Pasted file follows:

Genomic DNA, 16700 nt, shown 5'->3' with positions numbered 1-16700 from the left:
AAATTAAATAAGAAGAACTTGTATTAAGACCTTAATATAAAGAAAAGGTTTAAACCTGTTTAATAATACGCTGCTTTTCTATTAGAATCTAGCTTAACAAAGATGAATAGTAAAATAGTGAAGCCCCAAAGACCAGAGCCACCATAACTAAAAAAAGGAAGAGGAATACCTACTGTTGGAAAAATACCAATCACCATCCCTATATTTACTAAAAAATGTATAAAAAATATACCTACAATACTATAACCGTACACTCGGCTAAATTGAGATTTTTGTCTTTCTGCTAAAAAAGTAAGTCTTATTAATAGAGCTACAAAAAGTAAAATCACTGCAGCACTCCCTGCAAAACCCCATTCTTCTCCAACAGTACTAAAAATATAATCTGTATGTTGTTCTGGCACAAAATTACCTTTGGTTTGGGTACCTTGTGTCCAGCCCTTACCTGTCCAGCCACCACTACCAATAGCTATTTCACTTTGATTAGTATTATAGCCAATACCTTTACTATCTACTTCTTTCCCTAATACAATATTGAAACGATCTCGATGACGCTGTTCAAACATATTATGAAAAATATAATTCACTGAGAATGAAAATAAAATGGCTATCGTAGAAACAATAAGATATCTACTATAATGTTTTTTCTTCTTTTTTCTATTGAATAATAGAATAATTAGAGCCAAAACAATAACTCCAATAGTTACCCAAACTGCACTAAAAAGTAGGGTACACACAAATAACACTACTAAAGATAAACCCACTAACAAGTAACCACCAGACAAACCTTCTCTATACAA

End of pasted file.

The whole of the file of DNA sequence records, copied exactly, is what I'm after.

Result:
Genomic DNA, 16700 nt, shown 5'->3' with positions numbered 1-16700 from the left:
AAATTAAATAAGAAGAACTTGTATTAAGACCTTAATATAAAGAAAAGGTTTAAACCTGTTTAATAATACGCTGCTTTTCTATTAGAATCTAGCTTAACAAAGATGAATAGTAAAATAGTGAAGCCCCAAAGACCAGAGCCACCATAACTAAAAAAAGGAAGAGGAATACCTACTGTTGGAAAAATACCAATCACCATCCCTATATTTACTAAAAAATGTATAAAAAATATACCTACAATACTATAACCGTACACTCGGCTAAATTGAGATTTTTGTCTTTCTGCTAAAAAAGTAAGTCTTATTAATAGAGCTACAAAAAGTAAAATCACTGCAGCACTCCCTGCAAAACCCCATTCTTCTCCAACAGTACTAAAAATATAATCTGTATGTTGTTCTGGCACAAAATTACCTTTGGTTTGGGTACCTTGTGTCCAGCCCTTACCTGTCCAGCCACCACTACCAATAGCTATTTCACTTTGATTAGTATTATAGCCAATACCTTTACTATCTACTTCTTTCCCTAATACAATATTGAAACGATCTCGATGACGCTGTTCAAACATATTATGAAAAATATAATTCACTGAGAATGAAAATAAAATGGCTATCGTAGAAACAATAAGATATCTACTATAATGTTTTTTCTTCTTTTTTCTATTGAATAATAGAATAATTAGAGCCAAAACAATAACTCCAATAGTTACCCAAACTGCACTAAAAAGTAGGGTACACACAAATAACACTACTAAAGATAAACCCACTAACAAGTAACCACCAGACAAACCTTCTCTATACAA